A Greenlaw farm is opening its doors to other local farmers interested in exploring ideas for saving energy and costs through improved business efficiency.
On Wednesday (August 12), from 10.30am-2.30pm, Nigel Miller, former president of NFU Scotland will give the opening address when John Mitchell of Rumbletonrig, becomes the latest volunteer Focus Farmer in a Scottish Government funded initiative organised by Scotland’s Rural College.
It is helping farmers devise locally suitable ways to profitably adapt their enterprises to a changing climate while reducing emissions.
During the first three years of the Farming for a Better Climate initiative four host farmers saved almost £80,000 between them through paying attention to energy use and better management of resources, while at the same time lowering their farm’s carbon footprint by an average of 13% with no loss of production.
Rebecca Audsley from SRUC explained: “There is no one size fits all solution to cutting costs or tackling climate change. What works for one farm in one area might not suit another. So we are delighted John and his family have volunteered to make their farm a test bed for ideas suggested by specialist advisers and a local industry discussion group we want to set up.”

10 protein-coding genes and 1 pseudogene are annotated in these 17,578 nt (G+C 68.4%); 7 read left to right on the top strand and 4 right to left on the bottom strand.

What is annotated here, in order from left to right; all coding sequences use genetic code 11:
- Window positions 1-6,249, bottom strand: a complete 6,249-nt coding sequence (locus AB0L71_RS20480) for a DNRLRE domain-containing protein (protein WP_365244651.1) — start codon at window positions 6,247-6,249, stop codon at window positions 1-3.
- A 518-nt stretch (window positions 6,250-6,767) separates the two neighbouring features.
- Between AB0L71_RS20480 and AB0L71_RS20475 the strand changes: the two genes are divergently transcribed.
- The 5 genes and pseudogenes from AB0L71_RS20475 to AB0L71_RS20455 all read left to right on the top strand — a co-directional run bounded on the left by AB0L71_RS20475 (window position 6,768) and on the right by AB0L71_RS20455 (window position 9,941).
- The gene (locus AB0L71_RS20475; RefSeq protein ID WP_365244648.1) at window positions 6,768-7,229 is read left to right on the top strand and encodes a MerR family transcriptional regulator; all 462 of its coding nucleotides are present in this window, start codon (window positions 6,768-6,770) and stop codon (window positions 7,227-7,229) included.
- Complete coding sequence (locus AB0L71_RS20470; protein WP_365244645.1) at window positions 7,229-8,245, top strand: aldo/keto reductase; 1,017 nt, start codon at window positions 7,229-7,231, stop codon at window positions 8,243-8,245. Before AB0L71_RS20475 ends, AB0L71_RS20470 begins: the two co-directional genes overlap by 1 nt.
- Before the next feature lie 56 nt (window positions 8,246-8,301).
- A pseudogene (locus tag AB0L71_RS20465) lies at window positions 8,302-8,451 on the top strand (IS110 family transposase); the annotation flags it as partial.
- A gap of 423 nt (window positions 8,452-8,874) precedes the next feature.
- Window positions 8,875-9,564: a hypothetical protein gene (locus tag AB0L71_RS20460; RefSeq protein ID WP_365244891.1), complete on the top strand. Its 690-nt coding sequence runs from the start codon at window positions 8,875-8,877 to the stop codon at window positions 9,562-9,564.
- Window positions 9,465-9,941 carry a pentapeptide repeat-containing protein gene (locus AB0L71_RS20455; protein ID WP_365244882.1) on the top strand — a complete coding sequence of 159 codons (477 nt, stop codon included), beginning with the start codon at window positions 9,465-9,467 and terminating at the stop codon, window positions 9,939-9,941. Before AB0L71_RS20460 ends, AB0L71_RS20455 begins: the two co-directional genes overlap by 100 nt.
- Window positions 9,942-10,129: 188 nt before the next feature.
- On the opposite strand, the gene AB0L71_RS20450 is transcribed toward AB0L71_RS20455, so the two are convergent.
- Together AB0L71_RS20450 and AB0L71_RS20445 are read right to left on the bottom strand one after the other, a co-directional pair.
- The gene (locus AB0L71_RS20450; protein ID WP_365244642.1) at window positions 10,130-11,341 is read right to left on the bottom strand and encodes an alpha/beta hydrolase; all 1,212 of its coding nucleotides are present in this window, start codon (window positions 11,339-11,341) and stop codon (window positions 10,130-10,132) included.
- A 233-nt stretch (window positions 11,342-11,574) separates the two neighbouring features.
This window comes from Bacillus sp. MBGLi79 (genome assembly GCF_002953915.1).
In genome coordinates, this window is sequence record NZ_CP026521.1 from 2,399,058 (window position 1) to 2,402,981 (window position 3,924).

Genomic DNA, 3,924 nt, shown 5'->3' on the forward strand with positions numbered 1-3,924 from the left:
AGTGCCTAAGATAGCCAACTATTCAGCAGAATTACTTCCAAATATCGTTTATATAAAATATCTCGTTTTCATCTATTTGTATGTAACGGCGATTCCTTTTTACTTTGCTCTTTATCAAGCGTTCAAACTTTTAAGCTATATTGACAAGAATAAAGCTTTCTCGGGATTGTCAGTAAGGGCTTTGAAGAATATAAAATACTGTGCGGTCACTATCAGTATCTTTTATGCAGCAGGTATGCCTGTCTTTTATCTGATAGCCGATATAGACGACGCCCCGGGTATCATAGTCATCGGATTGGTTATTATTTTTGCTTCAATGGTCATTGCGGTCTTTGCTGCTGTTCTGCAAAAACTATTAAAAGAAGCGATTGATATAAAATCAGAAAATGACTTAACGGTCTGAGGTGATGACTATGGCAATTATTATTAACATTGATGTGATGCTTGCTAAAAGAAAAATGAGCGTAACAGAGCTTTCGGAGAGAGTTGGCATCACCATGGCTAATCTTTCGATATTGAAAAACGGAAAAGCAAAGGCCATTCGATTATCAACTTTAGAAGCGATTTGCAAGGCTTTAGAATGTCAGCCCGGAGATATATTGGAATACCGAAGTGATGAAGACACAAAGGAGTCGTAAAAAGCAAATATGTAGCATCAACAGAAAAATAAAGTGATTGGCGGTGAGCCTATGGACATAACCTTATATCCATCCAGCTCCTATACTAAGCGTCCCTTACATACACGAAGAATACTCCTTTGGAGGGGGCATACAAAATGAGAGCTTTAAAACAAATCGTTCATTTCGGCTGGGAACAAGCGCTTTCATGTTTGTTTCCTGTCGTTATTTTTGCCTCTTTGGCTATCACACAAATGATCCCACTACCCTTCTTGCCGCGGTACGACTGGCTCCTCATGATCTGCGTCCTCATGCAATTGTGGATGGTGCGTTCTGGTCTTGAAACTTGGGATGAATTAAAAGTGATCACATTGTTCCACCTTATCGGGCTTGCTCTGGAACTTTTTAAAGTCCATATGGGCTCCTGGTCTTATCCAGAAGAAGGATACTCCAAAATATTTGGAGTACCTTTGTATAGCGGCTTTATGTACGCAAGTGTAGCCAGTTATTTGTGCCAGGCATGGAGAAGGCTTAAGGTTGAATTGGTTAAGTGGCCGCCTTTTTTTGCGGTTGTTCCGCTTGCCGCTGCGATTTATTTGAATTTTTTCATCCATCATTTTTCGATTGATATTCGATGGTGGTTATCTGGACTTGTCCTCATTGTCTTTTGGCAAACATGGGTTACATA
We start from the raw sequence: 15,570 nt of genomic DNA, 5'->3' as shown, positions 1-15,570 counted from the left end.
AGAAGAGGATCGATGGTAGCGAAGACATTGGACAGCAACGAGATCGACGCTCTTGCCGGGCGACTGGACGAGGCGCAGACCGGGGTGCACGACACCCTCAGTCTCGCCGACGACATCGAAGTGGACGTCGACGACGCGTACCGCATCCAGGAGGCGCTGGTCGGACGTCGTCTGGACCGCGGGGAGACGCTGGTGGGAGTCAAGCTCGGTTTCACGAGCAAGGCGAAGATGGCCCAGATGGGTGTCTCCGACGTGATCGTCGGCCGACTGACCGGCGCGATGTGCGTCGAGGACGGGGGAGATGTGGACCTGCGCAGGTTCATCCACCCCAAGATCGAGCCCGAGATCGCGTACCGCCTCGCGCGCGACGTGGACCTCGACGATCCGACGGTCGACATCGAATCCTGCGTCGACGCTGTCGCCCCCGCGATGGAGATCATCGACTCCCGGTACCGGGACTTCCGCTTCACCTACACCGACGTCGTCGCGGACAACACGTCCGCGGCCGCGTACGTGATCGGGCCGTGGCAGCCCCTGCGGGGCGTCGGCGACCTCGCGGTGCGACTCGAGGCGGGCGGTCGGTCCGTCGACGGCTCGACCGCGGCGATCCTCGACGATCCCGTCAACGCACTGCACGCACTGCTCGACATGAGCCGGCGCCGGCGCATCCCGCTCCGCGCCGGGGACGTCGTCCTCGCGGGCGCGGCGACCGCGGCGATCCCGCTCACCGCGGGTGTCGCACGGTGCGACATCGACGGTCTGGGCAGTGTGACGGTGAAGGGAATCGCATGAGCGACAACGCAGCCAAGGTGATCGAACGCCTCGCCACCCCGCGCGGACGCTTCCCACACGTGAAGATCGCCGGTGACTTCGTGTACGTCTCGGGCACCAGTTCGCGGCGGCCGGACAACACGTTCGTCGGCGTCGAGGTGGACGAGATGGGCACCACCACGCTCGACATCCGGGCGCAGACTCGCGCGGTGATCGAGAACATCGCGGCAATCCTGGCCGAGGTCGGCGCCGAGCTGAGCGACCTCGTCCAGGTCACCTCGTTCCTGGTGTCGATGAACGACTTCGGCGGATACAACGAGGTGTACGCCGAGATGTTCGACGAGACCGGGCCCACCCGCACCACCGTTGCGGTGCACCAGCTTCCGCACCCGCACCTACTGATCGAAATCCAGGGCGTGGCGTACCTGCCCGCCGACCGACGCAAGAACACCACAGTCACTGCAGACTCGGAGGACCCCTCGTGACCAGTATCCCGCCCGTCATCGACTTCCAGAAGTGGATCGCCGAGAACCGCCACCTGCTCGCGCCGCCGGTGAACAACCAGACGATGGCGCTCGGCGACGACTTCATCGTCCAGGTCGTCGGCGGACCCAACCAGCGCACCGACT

On 327 hectares John and his family keep 300 suckler beef cows and 250 breeding ewes. The main cropping is grass followed by spring barley and winter wheat. A proportion of the grass area is used to make silage which is stored in a clamp for winter feeding. Straw is retained for bedding.
John said: “Having spoken to other focus farmers I know you can learn a lot just from discussions with neighbours and visiting experts. Over the three year initiative, we will investigate ideas and share practical measures that suit Rumbletonrig and help us improve farm efficiency and resource use while, in turn reducing the farm’s carbon footprint.”
There will be an excellent mix of both SRUC and invited speakers to stimulate debate. Donald Dunbar will start with the basics and run a “know your soil” session. Moira Gallagher will explore issues connected to improving livestock production efficiency while Chris MacDonald will focus on making the most of animal manure.
From Scottish Government Gordon Struth will consider how the climate change agenda can be used to advantage while the value of woodland, not only for locking up carbon, but sheltering livestock and offering an income will be explained by Stephen Adlard.
The meeting is free but lunch will be provided. To book a place contact Donald Dunbar on 01835 823322 or email Donald.firstname.lastname@example.org.